2021-2022 MUS Teaching Scholars

Estee Aiken, Chair & Professor, Department of Education, UM Western 

Jennifer Brown, Associate Professor, Chemical & Biological Engineering, Montana State University  

Michael Cassens, Associate Professor, School of Visual and Media Arts, University of Montana 

Ginger Collins, Associate Professor, School of Speech, Language, Hearing, & Occupational Sciences, University of Montana 

Anna East, Adjunct Faculty, Dawson Community College 

Karen Henderson, Department of English, Helena College

Katie Holick, Instructor, Sciences & Neuroscience, University of Montana 

Sarah Kloewer, Instructor, Department of English, Miles Community College 

Melanie Reaves, Associate Professor, Educational Theory & Practice, MSU Billings 

Phillip Sawatzki, Sciences, Helena College 

Sweeney Windchief, Associate Professor, Department of Education, Montana State University 

Innovations in Teaching & Learning

Perhaps no buzzword is more ubiquitous in the higher education sphere in 2021 than “innovation,” and with good reason. Throughout the past year and a half, faculty members have completely rethought how course delivery impacts learning, discovered new ways to replicate or reimagine the embodied experience of learning, redesigned content and assignments for remote teaching, transformed how students engage with one another to learn, and implemented universal design practices as faculty and learners alike have operated in multiple modalities. At the same time, university faculty across the country have responded in force to a national reckoning with systemic racial and social inequities and injustices. Last year’s cohort of MUS Teaching Scholars were recognized for their exemplary commitment to addressing those inequities in the classroom through strategies like diversifying curriculum, centering marginalized students’ experiential knowledge, and implementing other equity-minded pedagogical practices. Even before the pandemic, faculty members across the MUS were advancing bold, new teaching practices such as high impact practices or transparent education, among many others.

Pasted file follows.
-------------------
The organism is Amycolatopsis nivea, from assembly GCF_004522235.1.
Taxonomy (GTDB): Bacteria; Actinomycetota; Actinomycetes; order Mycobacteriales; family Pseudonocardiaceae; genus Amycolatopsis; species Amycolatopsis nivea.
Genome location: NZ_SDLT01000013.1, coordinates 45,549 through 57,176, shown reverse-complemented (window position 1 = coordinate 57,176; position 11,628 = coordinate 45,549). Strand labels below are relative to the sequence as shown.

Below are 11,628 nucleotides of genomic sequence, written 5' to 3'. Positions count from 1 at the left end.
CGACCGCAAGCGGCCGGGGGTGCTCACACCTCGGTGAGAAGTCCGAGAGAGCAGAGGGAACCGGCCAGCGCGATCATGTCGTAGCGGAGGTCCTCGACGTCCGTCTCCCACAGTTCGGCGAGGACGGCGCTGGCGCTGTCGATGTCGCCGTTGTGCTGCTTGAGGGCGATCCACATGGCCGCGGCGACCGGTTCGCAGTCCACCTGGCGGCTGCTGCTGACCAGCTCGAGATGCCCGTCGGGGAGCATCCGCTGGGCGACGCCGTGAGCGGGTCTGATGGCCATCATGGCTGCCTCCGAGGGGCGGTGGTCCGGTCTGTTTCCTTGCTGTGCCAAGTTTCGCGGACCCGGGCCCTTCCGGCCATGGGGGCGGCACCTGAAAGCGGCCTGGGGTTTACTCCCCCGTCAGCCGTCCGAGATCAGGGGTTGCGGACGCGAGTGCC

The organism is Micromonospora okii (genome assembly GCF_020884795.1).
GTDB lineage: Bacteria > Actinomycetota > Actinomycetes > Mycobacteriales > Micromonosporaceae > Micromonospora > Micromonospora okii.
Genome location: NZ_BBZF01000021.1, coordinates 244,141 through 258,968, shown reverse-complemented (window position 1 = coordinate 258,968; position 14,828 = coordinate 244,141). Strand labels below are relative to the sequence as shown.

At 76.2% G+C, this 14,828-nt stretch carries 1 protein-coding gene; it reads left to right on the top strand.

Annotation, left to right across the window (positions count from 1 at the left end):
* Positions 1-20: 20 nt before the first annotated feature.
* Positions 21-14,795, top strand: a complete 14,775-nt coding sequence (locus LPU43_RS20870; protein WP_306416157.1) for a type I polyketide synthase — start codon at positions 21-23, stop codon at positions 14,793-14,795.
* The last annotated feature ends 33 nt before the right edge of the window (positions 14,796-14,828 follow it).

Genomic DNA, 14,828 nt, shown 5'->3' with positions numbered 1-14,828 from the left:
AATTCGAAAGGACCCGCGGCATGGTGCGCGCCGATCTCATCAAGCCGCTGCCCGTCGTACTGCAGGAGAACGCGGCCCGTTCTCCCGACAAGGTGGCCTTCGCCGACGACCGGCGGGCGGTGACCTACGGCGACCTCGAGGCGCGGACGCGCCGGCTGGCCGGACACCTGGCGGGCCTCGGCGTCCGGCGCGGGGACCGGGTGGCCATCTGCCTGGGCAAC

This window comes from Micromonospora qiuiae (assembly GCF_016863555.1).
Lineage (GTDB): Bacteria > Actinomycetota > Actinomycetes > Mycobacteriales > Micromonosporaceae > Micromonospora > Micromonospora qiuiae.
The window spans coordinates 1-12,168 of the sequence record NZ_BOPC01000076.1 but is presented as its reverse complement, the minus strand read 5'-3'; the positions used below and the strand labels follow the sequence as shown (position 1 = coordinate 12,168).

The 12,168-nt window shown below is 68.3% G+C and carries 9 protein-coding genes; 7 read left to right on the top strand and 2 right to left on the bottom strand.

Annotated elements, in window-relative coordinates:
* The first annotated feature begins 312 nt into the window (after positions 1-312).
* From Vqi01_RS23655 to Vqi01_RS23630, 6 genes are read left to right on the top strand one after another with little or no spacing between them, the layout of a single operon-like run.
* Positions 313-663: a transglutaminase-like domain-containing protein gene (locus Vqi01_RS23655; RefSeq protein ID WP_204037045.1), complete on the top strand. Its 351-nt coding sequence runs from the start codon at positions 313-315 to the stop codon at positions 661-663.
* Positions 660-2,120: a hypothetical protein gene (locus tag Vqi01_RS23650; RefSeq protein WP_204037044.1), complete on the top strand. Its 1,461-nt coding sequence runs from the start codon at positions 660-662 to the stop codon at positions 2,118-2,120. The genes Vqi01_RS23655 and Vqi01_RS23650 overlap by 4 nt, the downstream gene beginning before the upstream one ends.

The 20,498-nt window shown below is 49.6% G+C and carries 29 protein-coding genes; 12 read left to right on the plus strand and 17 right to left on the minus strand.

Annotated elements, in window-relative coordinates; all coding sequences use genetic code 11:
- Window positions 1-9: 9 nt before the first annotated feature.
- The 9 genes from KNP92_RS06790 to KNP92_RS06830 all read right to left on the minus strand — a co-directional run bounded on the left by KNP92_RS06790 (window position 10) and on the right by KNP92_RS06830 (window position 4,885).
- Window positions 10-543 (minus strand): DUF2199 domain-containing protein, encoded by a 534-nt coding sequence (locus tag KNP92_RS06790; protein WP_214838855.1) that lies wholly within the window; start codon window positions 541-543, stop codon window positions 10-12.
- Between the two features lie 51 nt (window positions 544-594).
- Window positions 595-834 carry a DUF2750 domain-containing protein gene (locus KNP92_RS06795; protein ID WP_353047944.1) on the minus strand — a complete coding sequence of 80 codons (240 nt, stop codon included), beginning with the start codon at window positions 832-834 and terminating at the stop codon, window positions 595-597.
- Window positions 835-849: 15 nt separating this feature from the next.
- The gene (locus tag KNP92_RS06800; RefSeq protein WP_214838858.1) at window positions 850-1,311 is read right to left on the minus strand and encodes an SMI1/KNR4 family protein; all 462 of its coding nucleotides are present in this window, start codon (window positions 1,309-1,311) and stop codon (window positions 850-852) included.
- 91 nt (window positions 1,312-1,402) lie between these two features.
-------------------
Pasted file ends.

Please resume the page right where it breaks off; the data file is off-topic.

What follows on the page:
What these transformational practices have in common is innovation—rethinking, imagining anew, creating, implementing, iterating, and assessing transformational solutions to the most pressing challenges in teaching and learning. This year, the MUS Teaching Scholars program invites applications from faculty who are actively engaged in innovation in teaching and learning in the service of bettering student outcomes and achieving equitable outcomes for all students.

The MUS Teaching Scholars program seeks to award faculty members who are committed to building communities of practice around pedagogical innovations and whose innovations in teaching and learning share three principles:

  • explicit focus on specific pedagogical or curricular strategies in response to an identified challenge;
  • data-informed development, implementation, and assessment of strategies to drive iteration and adaptation; and
  • pedagogical strategies or practices that drive positive and equitable student achievement outcomes.